At its creation in 1957, NORAD was given operational control over
the vast US and Canadian continental air defense forces. Canada in
NORAD, 1957-2007 follows Canadian involvement in the binational
command as the threat shifted from Soviet bombers to ballistic
missiles to terrorist-highjacked aircraft. It focuses particularly
on what continental air defense has meant for the Canadian air
force and for Canadian airspace and territory. It also looks at the
differing Canadian and US conceptions of NORAD's role in warning of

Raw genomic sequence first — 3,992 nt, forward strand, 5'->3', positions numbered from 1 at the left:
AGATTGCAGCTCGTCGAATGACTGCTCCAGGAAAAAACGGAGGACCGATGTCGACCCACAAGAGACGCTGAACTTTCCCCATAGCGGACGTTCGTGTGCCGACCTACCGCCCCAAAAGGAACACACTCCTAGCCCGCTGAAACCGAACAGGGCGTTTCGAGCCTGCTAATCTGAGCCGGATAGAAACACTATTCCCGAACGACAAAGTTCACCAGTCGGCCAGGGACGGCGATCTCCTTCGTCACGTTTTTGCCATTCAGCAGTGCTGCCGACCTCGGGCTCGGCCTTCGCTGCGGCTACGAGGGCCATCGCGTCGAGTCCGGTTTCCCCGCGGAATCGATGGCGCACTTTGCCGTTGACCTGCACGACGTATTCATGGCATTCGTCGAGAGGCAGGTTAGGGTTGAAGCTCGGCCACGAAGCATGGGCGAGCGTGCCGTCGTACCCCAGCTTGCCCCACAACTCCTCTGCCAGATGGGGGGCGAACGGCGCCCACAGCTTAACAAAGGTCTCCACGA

nuclear attack, and the implications of Ottawa's decisions not to
participate in missile defense. It examines the place of Canadians
within NORAD as it exercised operational control over Canadian and
US forces, which were equipped for years with nuclear air defense
weapons, as well as the command's impact on Canadian sovereignty.
Finally, it outlines what Ottawa sought to achieve in the NORAD
agreements with Washington, from the first one in 1958 to the most
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